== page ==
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Let me assuage any fears that this is going to be a "beat up on the styles" post. I hope you know by now that's not my, um, style. We're all aware of the drawbacks of our lovely styles when it comes to organization. What occurred to me the other day is that they get in our way from a motivation perspective as well.
As an I need to see it person, I tend to downplay any progress I can't see. I can spend an entire day chipping away at things that need to be done, but if I can't see any difference by the end of the day, I feel as though I've done nothing.
Those with a cram and jam or I know I put it somewhere organizational style can have exactly the opposite problem. They think they're more organized than they actually are. Because things are put away--all in one place for the cram and jammer and without an overall plan for the I know I put it somewhere organizer--they look organized. Other people (unsuspecting parents, teachers and spouses, for example) might even believe the cram and jammers and I know I put it somewhere organizers are organized--until they look more closely. Then, when they can't find what they need, those with these styles are often blindsided, embarrassed and overwhelmed.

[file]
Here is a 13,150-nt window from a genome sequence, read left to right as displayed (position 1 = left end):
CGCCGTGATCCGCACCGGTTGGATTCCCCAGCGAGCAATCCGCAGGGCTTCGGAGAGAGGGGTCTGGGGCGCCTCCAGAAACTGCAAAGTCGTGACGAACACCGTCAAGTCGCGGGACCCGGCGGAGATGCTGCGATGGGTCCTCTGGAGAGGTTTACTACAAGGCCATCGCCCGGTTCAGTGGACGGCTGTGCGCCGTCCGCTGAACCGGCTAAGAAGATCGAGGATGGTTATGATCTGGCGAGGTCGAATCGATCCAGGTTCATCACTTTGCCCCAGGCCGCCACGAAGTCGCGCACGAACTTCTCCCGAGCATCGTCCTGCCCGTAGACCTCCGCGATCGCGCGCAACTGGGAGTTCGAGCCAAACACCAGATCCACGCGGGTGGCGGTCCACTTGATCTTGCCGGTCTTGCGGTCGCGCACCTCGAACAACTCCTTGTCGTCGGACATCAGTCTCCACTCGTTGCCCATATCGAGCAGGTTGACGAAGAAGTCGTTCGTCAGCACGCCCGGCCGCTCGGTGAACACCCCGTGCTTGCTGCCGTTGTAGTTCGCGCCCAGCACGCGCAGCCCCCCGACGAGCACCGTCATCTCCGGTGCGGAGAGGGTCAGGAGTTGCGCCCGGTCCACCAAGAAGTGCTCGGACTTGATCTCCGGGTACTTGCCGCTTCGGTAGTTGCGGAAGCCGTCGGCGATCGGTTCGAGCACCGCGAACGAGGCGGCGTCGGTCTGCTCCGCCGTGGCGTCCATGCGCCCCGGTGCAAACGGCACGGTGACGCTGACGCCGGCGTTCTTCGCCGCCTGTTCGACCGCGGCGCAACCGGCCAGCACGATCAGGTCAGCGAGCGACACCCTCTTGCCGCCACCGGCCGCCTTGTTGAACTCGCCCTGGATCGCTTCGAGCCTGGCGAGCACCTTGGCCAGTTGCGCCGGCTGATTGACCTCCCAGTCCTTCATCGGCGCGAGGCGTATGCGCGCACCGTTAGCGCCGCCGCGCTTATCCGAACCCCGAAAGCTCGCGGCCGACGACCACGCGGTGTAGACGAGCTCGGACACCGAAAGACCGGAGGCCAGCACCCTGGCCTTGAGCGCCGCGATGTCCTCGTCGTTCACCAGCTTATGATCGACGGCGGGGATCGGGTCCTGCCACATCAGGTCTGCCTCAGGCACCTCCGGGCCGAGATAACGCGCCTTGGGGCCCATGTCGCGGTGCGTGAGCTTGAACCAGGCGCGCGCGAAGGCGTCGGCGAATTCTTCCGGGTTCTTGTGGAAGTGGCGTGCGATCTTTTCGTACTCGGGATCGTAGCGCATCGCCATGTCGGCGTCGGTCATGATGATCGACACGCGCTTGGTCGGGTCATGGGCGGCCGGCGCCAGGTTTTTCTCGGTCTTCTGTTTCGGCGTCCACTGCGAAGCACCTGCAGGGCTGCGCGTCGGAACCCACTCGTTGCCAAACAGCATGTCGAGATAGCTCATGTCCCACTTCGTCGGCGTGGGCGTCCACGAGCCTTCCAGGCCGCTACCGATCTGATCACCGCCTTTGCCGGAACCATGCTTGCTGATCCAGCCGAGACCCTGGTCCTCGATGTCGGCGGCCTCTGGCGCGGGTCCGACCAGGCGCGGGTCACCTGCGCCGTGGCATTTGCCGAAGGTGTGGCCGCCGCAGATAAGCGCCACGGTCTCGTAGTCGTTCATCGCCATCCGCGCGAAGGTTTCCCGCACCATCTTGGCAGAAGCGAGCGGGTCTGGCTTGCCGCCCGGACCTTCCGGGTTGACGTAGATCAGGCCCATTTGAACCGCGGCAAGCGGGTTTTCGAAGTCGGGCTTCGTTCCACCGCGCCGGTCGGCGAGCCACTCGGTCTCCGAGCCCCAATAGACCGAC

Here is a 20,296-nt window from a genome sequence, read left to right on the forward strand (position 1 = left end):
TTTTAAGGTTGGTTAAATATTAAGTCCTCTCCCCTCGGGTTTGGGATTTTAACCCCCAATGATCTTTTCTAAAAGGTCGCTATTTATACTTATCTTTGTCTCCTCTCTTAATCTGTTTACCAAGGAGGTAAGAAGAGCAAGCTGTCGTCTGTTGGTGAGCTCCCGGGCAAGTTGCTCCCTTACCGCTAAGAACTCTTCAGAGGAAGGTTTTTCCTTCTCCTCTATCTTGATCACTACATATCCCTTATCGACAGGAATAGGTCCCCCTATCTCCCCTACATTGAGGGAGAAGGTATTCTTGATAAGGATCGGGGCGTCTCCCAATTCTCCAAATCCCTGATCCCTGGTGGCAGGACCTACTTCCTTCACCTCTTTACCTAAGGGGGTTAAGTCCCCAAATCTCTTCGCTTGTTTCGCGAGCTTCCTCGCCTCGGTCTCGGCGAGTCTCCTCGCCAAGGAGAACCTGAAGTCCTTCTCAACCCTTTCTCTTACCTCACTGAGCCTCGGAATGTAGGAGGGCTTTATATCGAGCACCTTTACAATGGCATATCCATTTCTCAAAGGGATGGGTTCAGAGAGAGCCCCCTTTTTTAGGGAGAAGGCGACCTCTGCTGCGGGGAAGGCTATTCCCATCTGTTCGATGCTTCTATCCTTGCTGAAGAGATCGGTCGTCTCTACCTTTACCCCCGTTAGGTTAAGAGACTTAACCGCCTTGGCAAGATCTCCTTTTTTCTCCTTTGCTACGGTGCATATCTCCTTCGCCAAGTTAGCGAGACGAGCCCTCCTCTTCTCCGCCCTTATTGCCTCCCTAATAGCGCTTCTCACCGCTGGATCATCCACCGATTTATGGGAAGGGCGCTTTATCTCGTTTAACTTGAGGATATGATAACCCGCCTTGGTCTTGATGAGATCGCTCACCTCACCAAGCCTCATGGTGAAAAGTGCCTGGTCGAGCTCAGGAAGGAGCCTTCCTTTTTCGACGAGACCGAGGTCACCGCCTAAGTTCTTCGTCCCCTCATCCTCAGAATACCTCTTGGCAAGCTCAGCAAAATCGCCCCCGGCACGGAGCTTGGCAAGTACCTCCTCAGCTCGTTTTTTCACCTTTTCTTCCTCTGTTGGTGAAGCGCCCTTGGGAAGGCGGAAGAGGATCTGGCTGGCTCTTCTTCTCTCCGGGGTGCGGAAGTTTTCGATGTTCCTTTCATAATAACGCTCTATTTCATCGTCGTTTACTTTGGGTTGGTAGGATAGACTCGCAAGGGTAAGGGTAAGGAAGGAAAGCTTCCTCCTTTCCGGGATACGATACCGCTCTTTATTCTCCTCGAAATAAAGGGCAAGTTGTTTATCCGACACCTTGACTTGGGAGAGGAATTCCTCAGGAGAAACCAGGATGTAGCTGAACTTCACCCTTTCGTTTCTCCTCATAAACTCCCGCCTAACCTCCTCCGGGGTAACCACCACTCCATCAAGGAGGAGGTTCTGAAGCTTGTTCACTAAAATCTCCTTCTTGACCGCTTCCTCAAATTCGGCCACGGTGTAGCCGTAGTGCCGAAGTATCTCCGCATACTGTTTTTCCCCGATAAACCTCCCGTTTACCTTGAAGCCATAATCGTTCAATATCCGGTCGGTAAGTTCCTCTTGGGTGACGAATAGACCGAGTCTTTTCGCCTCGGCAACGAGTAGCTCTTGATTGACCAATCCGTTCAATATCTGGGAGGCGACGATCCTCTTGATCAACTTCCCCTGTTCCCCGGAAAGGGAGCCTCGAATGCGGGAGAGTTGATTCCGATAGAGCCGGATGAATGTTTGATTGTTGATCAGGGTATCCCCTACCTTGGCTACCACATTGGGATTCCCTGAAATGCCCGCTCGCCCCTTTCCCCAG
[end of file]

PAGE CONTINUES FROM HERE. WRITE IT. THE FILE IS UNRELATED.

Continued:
People with an I love stuff personal style may have a similar problem. To them, their collections and piles are organized, and their love of their belongings makes them resistant to any recategorizing of their beloved treasures. Change is hard for the person who has all her stuff just the way she wants it.
Time, or the lack of it, can be a motivation killer for other styles. Drop and run organizers often rely on time as a retrieval cue, as in, "no, it can't be that deep in the pile because these papers are from last week," leading them to struggle to find things that don't adhere to the drop and run schedule hierarchy. Folks with an I love to be busy personal style may never feel fully organized due to time constraints and may constantly feel that they're playing catch-up when it comes to getting their supplies for even one activity organized.
Is it any wonder I prefer a lighthearted approach to organization?
As with anything else, though, knowing these things is the first step to overcoming them. Tomorrow, I'll share three keys to help manage those motivational mishaps.